IBM Mainframe Business Under Fire in Europe
TurboHercules, whose open-source Hercules emulator lets IBM mainframe customers run more applications on non-mainframe systems, filed an antitrust complaint with the European Commission claiming that IBM is illegally creating a monopoly that is costing users billions of dollars. IBM officials say emulators like TurboHercules are parasitically trying to live off the billions of dollars of IBM intellectual property.IBM is facing another antitrust complaint around its mainframe business, this one in Europe.
Officials with TurboHercules SAS, which offers an open-source mainframe emulator that lets businesses run mainframe applications on less expensive non-mainframe systems, said March 23 that they've filed the complaint with the European Commission, the European Union's antitrust arm.
The complaint alleges that IBM is unfairly tying its mainframe operating system, the z/OS, to its System z mainframe systems.
"This conduct prevents TurboHercules from providing its product to mainframe customers desiring an open-source solution," Roger Bowler, the original developer of the Hercules open-source project and chairman of TurboHercules.
Hercules is a 10-year-old technology maintained by a volunteer community, according to TurboHercules. There are between 5,000 and 10,000 users. Bowler said the company had contacted IBM asking that Big Blue license its mainframe OS to customers for use with Hercules. IBM denied the request, and claimed that Hercules violates IBM intellectual property, he said.
"We then realized that our only hope as a small company was to file a complaint with the European Commission," Bowler said.
IBM's mainframe business has been the target of lawsuits and regulators over the past year or so. More recently, Neon Systems filed a lawsuit claiming that IBM was illegally using its market dominance to hurt sales of Neon's zPrime software, which is designed to let businesses move more of their System z applications off the expensive central processor and onto less costly specialty processors.
IBM has since countersued Neon.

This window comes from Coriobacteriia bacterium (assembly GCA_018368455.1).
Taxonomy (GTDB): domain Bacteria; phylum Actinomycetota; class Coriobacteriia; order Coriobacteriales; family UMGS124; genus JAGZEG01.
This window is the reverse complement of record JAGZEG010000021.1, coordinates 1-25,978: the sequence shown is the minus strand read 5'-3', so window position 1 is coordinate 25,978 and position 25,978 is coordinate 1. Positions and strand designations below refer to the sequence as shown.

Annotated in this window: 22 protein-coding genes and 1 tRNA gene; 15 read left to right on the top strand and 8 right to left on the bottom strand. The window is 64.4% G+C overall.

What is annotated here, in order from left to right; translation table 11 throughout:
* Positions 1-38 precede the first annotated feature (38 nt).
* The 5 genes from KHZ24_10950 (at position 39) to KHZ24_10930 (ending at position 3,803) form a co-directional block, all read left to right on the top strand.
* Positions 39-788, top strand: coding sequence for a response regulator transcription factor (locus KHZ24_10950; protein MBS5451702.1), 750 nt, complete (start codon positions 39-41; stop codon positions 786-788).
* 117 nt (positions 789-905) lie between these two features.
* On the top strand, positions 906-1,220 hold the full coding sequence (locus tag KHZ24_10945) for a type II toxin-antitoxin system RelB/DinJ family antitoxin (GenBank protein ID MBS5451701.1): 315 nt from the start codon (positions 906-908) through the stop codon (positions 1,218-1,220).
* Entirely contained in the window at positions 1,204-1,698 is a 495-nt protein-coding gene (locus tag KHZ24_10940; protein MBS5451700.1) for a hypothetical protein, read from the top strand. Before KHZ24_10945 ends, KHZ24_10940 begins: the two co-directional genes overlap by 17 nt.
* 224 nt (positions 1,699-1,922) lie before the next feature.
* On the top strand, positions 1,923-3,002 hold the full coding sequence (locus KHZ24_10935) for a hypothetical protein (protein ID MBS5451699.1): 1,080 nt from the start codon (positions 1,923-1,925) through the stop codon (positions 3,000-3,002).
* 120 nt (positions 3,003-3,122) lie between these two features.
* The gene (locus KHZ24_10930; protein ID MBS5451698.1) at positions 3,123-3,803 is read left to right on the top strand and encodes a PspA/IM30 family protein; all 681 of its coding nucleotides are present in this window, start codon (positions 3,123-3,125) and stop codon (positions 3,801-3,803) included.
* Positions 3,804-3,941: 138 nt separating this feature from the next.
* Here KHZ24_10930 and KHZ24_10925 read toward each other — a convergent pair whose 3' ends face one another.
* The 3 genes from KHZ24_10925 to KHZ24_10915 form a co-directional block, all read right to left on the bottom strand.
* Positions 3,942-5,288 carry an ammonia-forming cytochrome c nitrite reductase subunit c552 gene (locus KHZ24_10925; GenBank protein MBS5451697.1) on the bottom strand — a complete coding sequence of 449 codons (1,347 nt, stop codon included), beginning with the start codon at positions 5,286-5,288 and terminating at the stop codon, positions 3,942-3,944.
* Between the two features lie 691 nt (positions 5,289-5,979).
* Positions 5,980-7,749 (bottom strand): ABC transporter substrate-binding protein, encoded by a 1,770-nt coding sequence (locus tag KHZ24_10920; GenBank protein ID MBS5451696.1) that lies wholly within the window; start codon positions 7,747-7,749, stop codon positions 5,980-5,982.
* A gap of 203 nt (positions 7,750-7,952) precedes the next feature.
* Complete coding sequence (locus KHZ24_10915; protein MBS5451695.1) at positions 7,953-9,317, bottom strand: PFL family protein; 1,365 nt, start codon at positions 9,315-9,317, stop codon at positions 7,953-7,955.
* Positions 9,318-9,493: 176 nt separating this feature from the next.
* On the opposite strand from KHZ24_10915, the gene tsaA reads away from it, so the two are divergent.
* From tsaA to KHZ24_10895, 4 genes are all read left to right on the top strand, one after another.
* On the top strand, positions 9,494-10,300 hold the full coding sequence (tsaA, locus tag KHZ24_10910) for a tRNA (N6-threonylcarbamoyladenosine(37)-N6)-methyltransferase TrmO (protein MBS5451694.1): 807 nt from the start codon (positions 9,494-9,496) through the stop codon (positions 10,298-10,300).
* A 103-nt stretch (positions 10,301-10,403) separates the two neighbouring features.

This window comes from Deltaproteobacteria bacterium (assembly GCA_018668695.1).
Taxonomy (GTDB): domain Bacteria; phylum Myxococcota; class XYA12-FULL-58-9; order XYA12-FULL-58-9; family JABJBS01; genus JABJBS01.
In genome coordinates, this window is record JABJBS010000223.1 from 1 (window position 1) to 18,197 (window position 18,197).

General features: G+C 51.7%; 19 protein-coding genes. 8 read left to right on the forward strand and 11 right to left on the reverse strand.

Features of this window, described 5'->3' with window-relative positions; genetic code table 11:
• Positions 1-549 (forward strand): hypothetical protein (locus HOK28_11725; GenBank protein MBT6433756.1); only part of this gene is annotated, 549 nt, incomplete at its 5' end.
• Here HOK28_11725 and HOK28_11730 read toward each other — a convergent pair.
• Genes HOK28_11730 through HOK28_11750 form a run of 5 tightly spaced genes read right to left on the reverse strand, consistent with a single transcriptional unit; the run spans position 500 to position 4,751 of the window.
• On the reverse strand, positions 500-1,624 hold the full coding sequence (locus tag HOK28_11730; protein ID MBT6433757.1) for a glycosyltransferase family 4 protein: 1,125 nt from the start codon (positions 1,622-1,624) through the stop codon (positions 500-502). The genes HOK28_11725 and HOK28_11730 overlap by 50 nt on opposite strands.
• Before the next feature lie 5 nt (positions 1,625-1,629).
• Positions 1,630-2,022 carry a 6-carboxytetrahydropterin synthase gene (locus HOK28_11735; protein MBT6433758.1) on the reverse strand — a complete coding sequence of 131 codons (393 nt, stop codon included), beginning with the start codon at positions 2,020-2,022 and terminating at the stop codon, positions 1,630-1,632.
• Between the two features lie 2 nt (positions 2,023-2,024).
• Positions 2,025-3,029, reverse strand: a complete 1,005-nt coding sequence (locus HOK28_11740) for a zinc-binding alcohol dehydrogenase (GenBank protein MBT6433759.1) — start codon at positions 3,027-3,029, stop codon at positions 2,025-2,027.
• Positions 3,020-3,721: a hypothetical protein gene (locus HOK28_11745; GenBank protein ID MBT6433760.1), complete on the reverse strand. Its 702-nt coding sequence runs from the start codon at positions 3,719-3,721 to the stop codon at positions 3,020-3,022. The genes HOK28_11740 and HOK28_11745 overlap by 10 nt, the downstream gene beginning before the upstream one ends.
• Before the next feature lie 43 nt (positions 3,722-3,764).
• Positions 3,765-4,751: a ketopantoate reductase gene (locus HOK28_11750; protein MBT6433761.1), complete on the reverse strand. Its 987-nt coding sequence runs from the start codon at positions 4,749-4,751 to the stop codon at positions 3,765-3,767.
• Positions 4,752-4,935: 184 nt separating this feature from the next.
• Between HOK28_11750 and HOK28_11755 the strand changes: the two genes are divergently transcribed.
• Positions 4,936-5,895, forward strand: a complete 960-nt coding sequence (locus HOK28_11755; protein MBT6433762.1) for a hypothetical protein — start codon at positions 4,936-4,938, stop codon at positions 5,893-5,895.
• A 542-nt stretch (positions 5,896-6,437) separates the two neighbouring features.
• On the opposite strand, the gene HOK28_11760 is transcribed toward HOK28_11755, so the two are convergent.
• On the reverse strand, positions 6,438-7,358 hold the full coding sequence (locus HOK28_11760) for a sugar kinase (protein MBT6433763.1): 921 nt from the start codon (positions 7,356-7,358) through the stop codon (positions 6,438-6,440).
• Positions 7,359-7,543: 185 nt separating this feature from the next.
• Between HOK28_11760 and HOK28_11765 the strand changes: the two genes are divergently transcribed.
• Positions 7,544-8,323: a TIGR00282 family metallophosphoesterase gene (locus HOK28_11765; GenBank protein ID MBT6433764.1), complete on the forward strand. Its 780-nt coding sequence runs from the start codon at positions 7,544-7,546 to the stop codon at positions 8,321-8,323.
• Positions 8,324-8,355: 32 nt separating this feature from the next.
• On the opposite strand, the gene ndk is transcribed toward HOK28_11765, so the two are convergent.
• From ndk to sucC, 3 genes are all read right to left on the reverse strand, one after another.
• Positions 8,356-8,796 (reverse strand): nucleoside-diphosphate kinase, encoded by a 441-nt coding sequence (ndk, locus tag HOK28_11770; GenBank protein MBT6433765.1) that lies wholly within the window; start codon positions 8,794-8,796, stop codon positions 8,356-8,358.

IBM's response to TurboHercules was similar to that to Neon: that the company is looking to build its business atop of the intellectual property that IBM was spent billions of dollars to create.
"TurboHercules is an -emulation' company that seeks a free ride on IBM's massive investments in the mainframe by marketing systems that attempt to mimic the functionality of IBM mainframes," IBM officials said in a statement. "This is not really any different from those who seek to market cheap knock-offs of brand-name clothing or apparel."
IBM also is also accusing Microsoft and other competitors of using such lawsuits filed by smaller companies to back their own agenda.
"TurboHercules is a member of organizations founded and funded by IBM competitors such as Microsoft to attack the mainframe," the IBM statement said. "Such an anti-trust accusation is not being driven by the interests of consumers and mainframe customers-who benefit from intellectual property laws and the innovation that they foster-but rather by entities that seek to use governmental intervention to advance their own commercial interests."
IBM over the past decade has grown its mainframe business during a time when most industry observers expected it would die off in the face of growing competition from smaller, less expensive systems. IBM, through varied offerings, better pricing and specialty processors designed to let the massive systems run more modern workloads like Linux and Java, has kept the mainframe relevant.
Over the years, businesses have looked for ways to help mainframe customers cut their computing costs, including companies like Platform Solutions and T3 Technologies, which made non-IBM systems that could run mainframe applications.
IBM bought Platform, and T3 in the fall had its lawsuit against IBM thrown out of court.
However, other vendors, including Neon and TurboHercules, are pursuing antitrust claims against IBM, and the Department of Justice reportedly is looking into IBM's business practices around its System z business.
In addition, an Indian research group, the Indian Council for Research on International Economic Relations, said in a report that IBM's mainframe business practices are hurting competition in that country. IBM fired back, noting that OpenMainframe.org, which sponsored the study, "is bought and paid for" by Microsoft, and that the report had no credibility.
Officials with the CCIA (Computer and Communications Industry Association), long-critics of the business practices of major tech players like IBM and chip maker Intel, said the documents in the TurboHercules case and other complaints illustrate IBM's antitrust actions.
"IBM is preventing customers from moving mainframe applications-applications that the customers own and many times even programmed themselves-to the computer platform of their choice," CCIA President & CEO Ed Black said in a statement. "Without emulators such as Hercules, these applications would remain locked-in to mainframe."Black argued that if IBM's mainframe business were opened up to legitimate competition, users would save billions of dollars.